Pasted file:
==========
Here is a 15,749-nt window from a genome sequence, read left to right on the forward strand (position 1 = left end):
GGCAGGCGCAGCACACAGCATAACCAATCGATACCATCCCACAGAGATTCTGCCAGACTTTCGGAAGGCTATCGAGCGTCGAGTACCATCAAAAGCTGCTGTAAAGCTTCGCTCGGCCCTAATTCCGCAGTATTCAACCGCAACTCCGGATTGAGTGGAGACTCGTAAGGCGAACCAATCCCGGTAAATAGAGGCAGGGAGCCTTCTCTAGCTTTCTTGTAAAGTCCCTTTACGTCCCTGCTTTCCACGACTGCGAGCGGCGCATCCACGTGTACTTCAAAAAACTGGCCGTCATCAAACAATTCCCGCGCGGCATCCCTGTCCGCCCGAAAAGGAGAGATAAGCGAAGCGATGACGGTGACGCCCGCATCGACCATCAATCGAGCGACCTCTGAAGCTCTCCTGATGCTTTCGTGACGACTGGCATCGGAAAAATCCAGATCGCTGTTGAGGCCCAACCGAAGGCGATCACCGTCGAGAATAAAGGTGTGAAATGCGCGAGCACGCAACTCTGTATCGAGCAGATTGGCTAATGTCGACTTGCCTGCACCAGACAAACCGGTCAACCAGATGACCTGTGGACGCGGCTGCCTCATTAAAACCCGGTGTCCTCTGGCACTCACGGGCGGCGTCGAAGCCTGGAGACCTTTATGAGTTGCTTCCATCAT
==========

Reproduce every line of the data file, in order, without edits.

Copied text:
Here is a 15,749-nt window from a genome sequence, read left to right on the forward strand (position 1 = left end):
GGCAGGCGCAGCACACAGCATAACCAATCGATACCATCCCACAGAGATTCTGCCAGACTTTCGGAAGGCTATCGAGCGTCGAGTACCATCAAAAGCTGCTGTAAAGCTTCGCTCGGCCCTAATTCCGCAGTATTCAACCGCAACTCCGGATTGAGTGGAGACTCGTAAGGCGAACCAATCCCGGTAAATAGAGGCAGGGAGCCTTCTCTAGCTTTCTTGTAAAGTCCCTTTACGTCCCTGCTTTCCACGACTGCGAGCGGCGCATCCACGTGTACTTCAAAAAACTGGCCGTCATCAAACAATTCCCGCGCGGCATCCCTGTCCGCCCGAAAAGGAGAGATAAGCGAAGCGATGACGGTGACGCCCGCATCGACCATCAATCGAGCGACCTCTGAAGCTCTCCTGATGCTTTCGTGACGACTGGCATCGGAAAAATCCAGATCGCTGTTGAGGCCCAACCGAAGGCGATCACCGTCGAGAATAAAGGTGTGAAATGCGCGAGCACGCAACTCTGTATCGAGCAGATTGGCTAATGTCGACTTGCCTGCACCAGACAAACCGGTCAACCAGATGACCTGTGGACGCGGCTGCCTCATTAAAACCCGGTGTCCTCTGGCACTCACGGGCGGCGTCGAAGCCTGGAGACCTTTATGAGTTGCTTCCATCAT